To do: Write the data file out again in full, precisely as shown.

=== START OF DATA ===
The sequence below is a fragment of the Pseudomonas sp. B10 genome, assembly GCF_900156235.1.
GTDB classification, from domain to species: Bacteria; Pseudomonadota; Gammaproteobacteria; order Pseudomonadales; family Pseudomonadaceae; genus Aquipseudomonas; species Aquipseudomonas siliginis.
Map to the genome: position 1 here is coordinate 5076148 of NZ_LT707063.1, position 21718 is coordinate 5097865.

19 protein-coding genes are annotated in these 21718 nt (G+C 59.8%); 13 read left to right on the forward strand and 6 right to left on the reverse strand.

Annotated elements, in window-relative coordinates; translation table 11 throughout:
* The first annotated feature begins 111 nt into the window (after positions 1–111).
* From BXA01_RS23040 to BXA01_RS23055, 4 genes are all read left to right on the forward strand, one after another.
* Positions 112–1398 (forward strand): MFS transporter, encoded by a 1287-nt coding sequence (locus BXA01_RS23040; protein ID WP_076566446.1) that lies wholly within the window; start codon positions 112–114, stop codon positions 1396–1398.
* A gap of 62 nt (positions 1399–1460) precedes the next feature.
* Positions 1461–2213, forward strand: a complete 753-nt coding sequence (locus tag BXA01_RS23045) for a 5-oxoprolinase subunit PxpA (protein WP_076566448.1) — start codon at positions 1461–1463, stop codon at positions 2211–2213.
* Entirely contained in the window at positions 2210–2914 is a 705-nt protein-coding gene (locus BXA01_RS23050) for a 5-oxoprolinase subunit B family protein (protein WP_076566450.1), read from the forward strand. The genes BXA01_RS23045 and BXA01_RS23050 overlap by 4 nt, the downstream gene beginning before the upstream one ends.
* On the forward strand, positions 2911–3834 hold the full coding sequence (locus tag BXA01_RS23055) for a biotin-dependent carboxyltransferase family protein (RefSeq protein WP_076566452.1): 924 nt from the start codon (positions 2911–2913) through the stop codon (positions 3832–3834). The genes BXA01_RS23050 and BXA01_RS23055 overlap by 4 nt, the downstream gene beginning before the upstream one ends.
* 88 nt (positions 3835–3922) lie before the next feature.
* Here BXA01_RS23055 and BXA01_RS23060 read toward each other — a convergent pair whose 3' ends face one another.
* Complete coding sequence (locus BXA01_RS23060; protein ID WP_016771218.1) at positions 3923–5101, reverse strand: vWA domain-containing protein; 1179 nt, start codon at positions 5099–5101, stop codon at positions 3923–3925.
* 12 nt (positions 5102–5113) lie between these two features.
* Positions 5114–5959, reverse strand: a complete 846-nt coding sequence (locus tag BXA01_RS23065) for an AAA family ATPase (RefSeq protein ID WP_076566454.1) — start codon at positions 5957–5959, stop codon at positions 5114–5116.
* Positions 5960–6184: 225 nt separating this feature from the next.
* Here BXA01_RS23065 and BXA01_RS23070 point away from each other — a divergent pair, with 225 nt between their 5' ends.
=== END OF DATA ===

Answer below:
The sequence below is a fragment of the Pseudomonas sp. B10 genome, assembly GCF_900156235.1.
GTDB classification, from domain to species: Bacteria; Pseudomonadota; Gammaproteobacteria; order Pseudomonadales; family Pseudomonadaceae; genus Aquipseudomonas; species Aquipseudomonas siliginis.
Map to the genome: position 1 here is coordinate 5076148 of NZ_LT707063.1, position 21718 is coordinate 5097865.

19 protein-coding genes are annotated in these 21718 nt (G+C 59.8%); 13 read left to right on the forward strand and 6 right to left on the reverse strand.

Annotated elements, in window-relative coordinates; translation table 11 throughout:
* The first annotated feature begins 111 nt into the window (after positions 1–111).
* From BXA01_RS23040 to BXA01_RS23055, 4 genes are all read left to right on the forward strand, one after another.
* Positions 112–1398 (forward strand): MFS transporter, encoded by a 1287-nt coding sequence (locus BXA01_RS23040; protein ID WP_076566446.1) that lies wholly within the window; start codon positions 112–114, stop codon positions 1396–1398.
* A gap of 62 nt (positions 1399–1460) precedes the next feature.
* Positions 1461–2213, forward strand: a complete 753-nt coding sequence (locus tag BXA01_RS23045) for a 5-oxoprolinase subunit PxpA (protein WP_076566448.1) — start codon at positions 1461–1463, stop codon at positions 2211–2213.
* Entirely contained in the window at positions 2210–2914 is a 705-nt protein-coding gene (locus BXA01_RS23050) for a 5-oxoprolinase subunit B family protein (protein WP_076566450.1), read from the forward strand. The genes BXA01_RS23045 and BXA01_RS23050 overlap by 4 nt, the downstream gene beginning before the upstream one ends.
* On the forward strand, positions 2911–3834 hold the full coding sequence (locus tag BXA01_RS23055) for a biotin-dependent carboxyltransferase family protein (RefSeq protein WP_076566452.1): 924 nt from the start codon (positions 2911–2913) through the stop codon (positions 3832–3834). The genes BXA01_RS23050 and BXA01_RS23055 overlap by 4 nt, the downstream gene beginning before the upstream one ends.
* 88 nt (positions 3835–3922) lie before the next feature.
* Here BXA01_RS23055 and BXA01_RS23060 read toward each other — a convergent pair whose 3' ends face one another.
* Complete coding sequence (locus BXA01_RS23060; protein ID WP_016771218.1) at positions 3923–5101, reverse strand: vWA domain-containing protein; 1179 nt, start codon at positions 5099–5101, stop codon at positions 3923–3925.
* 12 nt (positions 5102–5113) lie between these two features.
* Positions 5114–5959, reverse strand: a complete 846-nt coding sequence (locus tag BXA01_RS23065) for an AAA family ATPase (RefSeq protein ID WP_076566454.1) — start codon at positions 5957–5959, stop codon at positions 5114–5116.
* Positions 5960–6184: 225 nt separating this feature from the next.
* Here BXA01_RS23065 and BXA01_RS23070 point away from each other — a divergent pair, with 225 nt between their 5' ends.